With somewhat warmer weather and longer days approaching, this is a good time to take on long-neglected projects like deep cleaning, home repairs, and yard work. 

Start by reducing the amount of clutter inside and outside your home. While clutter does not start fires, it can become fuel for a fire.

Household and pool chemicals, paints, and poisons should be marked and stored out of a child’s reach. Dispose of any that are leaking or expired. 

Make sure gasoline and cleaning fluids are also marked and stored in a cool dry place away from the house and away from children and pets. Use only approved containers for gasoline storage. 

Common household chemicals can fuel a fire and can also be hazardous to your health. Maintain only the amounts you need and be sure to use, store and dispose of household hazardous materials in a safe manner as outlined on the product. 

Your medicine cabinet is not meant to be a storage area for all the medicines that you have ever been prescribed. Spring cleaning is a good time to get rid of them and any expired over-the-counter medicines that you may have.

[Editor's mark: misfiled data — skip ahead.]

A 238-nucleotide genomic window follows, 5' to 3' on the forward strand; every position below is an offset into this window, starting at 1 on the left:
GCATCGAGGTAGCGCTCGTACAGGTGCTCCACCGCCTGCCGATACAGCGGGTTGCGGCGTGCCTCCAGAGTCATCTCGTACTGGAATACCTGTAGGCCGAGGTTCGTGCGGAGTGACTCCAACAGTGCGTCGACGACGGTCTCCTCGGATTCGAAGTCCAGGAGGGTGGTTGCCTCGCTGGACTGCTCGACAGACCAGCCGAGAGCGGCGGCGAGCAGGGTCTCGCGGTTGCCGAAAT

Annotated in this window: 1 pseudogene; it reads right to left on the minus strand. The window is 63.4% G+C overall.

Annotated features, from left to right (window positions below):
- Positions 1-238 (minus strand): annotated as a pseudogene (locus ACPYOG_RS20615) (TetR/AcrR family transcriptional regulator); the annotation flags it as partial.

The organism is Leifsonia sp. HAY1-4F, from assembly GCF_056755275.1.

Maintain your yard by trimming bushes, plants and trees. Removing vegetation clears fuel for any potential fire. Keep gutters and roofs clear of leaves and other buildup. Check the kids’ play area for sharp objects, poisonous plants, and tripping hazards. 

Clean up work areas by putting tools and other work items away from children’s reach. Remove all fire hazards, including stacks of rags, newspapers and magazines. 

Pay attention to spaces around hot water tanks, fireplaces, space heaters and dryers, as well as under stairs. 

Check your barbeque grill for leaks and cracks and be sure to store any propane tanks at least 10 feet away from your house and garage. Locate grills a safe distance – at least 10 feet – from buildings or wooden decks. 

Test all your smoke alarms to ensure they are working. Change the batteries at least once a year and the actual smoke alarm every 10 years. 

Spring cleaning can greatly improve the safety of your home and family. 

Cinda Seamon is the fire and life safety educator for Hilton Head Island Fire Rescue.